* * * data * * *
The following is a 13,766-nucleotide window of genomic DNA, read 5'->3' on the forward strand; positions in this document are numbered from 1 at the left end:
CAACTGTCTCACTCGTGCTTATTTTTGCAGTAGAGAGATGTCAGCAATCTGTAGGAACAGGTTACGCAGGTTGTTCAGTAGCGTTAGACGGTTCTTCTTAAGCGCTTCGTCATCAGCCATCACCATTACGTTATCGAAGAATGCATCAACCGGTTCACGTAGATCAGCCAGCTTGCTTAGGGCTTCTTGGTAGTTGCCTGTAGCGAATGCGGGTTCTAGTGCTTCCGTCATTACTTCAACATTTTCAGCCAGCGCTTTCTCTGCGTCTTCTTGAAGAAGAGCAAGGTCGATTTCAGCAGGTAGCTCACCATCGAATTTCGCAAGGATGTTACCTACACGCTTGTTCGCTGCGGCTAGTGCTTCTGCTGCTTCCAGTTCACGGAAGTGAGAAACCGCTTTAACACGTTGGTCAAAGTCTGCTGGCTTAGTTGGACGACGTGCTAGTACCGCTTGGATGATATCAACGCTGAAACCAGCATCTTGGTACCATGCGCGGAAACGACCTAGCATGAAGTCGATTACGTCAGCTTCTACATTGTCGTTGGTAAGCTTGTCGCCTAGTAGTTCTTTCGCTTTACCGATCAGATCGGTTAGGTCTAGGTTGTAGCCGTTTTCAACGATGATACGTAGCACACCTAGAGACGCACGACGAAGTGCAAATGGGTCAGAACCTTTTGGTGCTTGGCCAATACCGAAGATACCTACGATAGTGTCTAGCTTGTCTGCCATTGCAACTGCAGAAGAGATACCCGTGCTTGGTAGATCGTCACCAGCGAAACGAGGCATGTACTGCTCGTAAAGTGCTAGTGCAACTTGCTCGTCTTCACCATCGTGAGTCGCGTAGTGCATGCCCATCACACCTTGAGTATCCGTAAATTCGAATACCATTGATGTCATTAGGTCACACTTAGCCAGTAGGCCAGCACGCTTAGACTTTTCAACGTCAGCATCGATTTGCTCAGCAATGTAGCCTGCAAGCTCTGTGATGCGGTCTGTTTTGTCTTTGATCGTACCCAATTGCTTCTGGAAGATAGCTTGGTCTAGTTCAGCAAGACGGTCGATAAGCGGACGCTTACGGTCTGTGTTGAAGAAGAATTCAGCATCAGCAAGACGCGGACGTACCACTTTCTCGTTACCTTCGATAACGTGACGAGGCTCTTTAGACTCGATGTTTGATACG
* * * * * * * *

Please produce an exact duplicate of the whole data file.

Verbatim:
The following is a 13,766-nucleotide window of genomic DNA, read 5'->3' on the forward strand; positions in this document are numbered from 1 at the left end:
CAACTGTCTCACTCGTGCTTATTTTTGCAGTAGAGAGATGTCAGCAATCTGTAGGAACAGGTTACGCAGGTTGTTCAGTAGCGTTAGACGGTTCTTCTTAAGCGCTTCGTCATCAGCCATCACCATTACGTTATCGAAGAATGCATCAACCGGTTCACGTAGATCAGCCAGCTTGCTTAGGGCTTCTTGGTAGTTGCCTGTAGCGAATGCGGGTTCTAGTGCTTCCGTCATTACTTCAACATTTTCAGCCAGCGCTTTCTCTGCGTCTTCTTGAAGAAGAGCAAGGTCGATTTCAGCAGGTAGCTCACCATCGAATTTCGCAAGGATGTTACCTACACGCTTGTTCGCTGCGGCTAGTGCTTCTGCTGCTTCCAGTTCACGGAAGTGAGAAACCGCTTTAACACGTTGGTCAAAGTCTGCTGGCTTAGTTGGACGACGTGCTAGTACCGCTTGGATGATATCAACGCTGAAACCAGCATCTTGGTACCATGCGCGGAAACGACCTAGCATGAAGTCGATTACGTCAGCTTCTACATTGTCGTTGGTAAGCTTGTCGCCTAGTAGTTCTTTCGCTTTACCGATCAGATCGGTTAGGTCTAGGTTGTAGCCGTTTTCAACGATGATACGTAGCACACCTAGAGACGCACGACGAAGTGCAAATGGGTCAGAACCTTTTGGTGCTTGGCCAATACCGAAGATACCTACGATAGTGTCTAGCTTGTCTGCCATTGCAACTGCAGAAGAGATACCCGTGCTTGGTAGATCGTCACCAGCGAAACGAGGCATGTACTGCTCGTAAAGTGCTAGTGCAACTTGCTCGTCTTCACCATCGTGAGTCGCGTAGTGCATGCCCATCACACCTTGAGTATCCGTAAATTCGAATACCATTGATGTCATTAGGTCACACTTAGCCAGTAGGCCAGCACGCTTAGACTTTTCAACGTCAGCATCGATTTGCTCAGCAATGTAGCCTGCAAGCTCTGTGATGCGGTCTGTTTTGTCTTTGATCGTACCCAATTGCTTCTGGAAGATAGCTTGGTCTAGTTCAGCAAGACGGTCGATAAGCGGACGCTTACGGTCTGTGTTGAAGAAGAATTCAGCATCAGCAAGACGCGGACGTACCACTTTCTCGTTACCTTCGATAACGTGACGAGGCTCTTTAGACTCGATGTTTGATACG